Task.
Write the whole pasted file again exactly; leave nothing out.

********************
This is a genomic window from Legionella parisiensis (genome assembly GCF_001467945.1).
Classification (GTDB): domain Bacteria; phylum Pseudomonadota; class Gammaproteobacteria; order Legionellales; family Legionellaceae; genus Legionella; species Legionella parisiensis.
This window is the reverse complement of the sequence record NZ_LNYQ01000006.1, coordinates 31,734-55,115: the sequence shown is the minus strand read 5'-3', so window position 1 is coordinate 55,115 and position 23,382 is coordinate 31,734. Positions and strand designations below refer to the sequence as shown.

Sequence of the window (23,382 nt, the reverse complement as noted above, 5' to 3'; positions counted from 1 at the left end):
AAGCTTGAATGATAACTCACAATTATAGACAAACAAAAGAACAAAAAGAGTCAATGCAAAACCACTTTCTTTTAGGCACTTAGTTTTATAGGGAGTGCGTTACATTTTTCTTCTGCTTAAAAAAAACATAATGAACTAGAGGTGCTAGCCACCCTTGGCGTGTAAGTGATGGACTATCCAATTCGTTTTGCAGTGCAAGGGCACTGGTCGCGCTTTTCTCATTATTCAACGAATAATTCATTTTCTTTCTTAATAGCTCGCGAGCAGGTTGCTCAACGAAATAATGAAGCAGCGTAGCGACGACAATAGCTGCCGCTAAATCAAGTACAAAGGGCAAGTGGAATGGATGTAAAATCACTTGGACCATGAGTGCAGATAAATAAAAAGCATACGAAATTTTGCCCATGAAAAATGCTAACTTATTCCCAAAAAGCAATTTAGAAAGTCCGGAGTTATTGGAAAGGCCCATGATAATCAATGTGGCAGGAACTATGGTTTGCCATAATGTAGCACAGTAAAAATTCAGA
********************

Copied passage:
This is a genomic window from Legionella parisiensis (genome assembly GCF_001467945.1).
Classification (GTDB): domain Bacteria; phylum Pseudomonadota; class Gammaproteobacteria; order Legionellales; family Legionellaceae; genus Legionella; species Legionella parisiensis.
This window is the reverse complement of the sequence record NZ_LNYQ01000006.1, coordinates 31,734-55,115: the sequence shown is the minus strand read 5'-3', so window position 1 is coordinate 55,115 and position 23,382 is coordinate 31,734. Positions and strand designations below refer to the sequence as shown.

Sequence of the window (23,382 nt, the reverse complement as noted above, 5' to 3'; positions counted from 1 at the left end):
AAGCTTGAATGATAACTCACAATTATAGACAAACAAAAGAACAAAAAGAGTCAATGCAAAACCACTTTCTTTTAGGCACTTAGTTTTATAGGGAGTGCGTTACATTTTTCTTCTGCTTAAAAAAAACATAATGAACTAGAGGTGCTAGCCACCCTTGGCGTGTAAGTGATGGACTATCCAATTCGTTTTGCAGTGCAAGGGCACTGGTCGCGCTTTTCTCATTATTCAACGAATAATTCATTTTCTTTCTTAATAGCTCGCGAGCAGGTTGCTCAACGAAATAATGAAGCAGCGTAGCGACGACAATAGCTGCCGCTAAATCAAGTACAAAGGGCAAGTGGAATGGATGTAAAATCACTTGGACCATGAGTGCAGATAAATAAAAAGCATACGAAATTTTGCCCATGAAAAATGCTAACTTATTCCCAAAAAGCAATTTAGAAAGTCCGGAGTTATTGGAAAGGCCCATGATAATCAATGTGGCAGGAACTATGGTTTGCCATAATGTAGCACAGTAAAAATTCAGA